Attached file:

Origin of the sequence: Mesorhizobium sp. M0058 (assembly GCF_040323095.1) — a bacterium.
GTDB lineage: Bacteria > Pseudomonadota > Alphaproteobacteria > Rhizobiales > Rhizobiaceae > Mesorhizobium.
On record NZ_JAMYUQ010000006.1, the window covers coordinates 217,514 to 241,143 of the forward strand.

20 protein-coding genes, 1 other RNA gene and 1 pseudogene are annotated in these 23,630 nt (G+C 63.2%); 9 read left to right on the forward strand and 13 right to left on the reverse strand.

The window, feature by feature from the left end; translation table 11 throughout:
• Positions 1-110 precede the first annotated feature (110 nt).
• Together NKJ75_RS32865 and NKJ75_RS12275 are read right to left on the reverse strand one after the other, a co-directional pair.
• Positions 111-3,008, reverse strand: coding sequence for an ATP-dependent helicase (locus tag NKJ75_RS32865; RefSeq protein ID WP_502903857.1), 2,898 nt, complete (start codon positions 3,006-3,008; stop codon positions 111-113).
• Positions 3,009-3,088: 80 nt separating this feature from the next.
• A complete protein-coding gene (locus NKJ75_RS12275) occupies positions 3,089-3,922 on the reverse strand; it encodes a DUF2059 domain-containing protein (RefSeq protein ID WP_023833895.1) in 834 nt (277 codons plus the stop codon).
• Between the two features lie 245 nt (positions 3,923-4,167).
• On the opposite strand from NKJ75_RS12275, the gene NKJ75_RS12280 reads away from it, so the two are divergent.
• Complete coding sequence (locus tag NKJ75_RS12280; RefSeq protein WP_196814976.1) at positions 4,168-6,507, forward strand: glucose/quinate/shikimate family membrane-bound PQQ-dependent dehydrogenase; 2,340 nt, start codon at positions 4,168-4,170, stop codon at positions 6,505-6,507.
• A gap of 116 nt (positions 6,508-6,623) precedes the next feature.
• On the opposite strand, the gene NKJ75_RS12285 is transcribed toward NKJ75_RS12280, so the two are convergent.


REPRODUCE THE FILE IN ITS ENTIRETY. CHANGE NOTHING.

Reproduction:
Origin of the sequence: Mesorhizobium sp. M0058 (assembly GCF_040323095.1) — a bacterium.
GTDB lineage: Bacteria > Pseudomonadota > Alphaproteobacteria > Rhizobiales > Rhizobiaceae > Mesorhizobium.
On record NZ_JAMYUQ010000006.1, the window covers coordinates 217,514 to 241,143 of the forward strand.

20 protein-coding genes, 1 other RNA gene and 1 pseudogene are annotated in these 23,630 nt (G+C 63.2%); 9 read left to right on the forward strand and 13 right to left on the reverse strand.

The window, feature by feature from the left end; translation table 11 throughout:
• Positions 1-110 precede the first annotated feature (110 nt).
• Together NKJ75_RS32865 and NKJ75_RS12275 are read right to left on the reverse strand one after the other, a co-directional pair.
• Positions 111-3,008, reverse strand: coding sequence for an ATP-dependent helicase (locus tag NKJ75_RS32865; RefSeq protein ID WP_502903857.1), 2,898 nt, complete (start codon positions 3,006-3,008; stop codon positions 111-113).
• Positions 3,009-3,088: 80 nt separating this feature from the next.
• A complete protein-coding gene (locus NKJ75_RS12275) occupies positions 3,089-3,922 on the reverse strand; it encodes a DUF2059 domain-containing protein (RefSeq protein ID WP_023833895.1) in 834 nt (277 codons plus the stop codon).
• Between the two features lie 245 nt (positions 3,923-4,167).
• On the opposite strand from NKJ75_RS12275, the gene NKJ75_RS12280 reads away from it, so the two are divergent.
• Complete coding sequence (locus tag NKJ75_RS12280; RefSeq protein WP_196814976.1) at positions 4,168-6,507, forward strand: glucose/quinate/shikimate family membrane-bound PQQ-dependent dehydrogenase; 2,340 nt, start codon at positions 4,168-4,170, stop codon at positions 6,505-6,507.
• A gap of 116 nt (positions 6,508-6,623) precedes the next feature.
• On the opposite strand, the gene NKJ75_RS12285 is transcribed toward NKJ75_RS12280, so the two are convergent.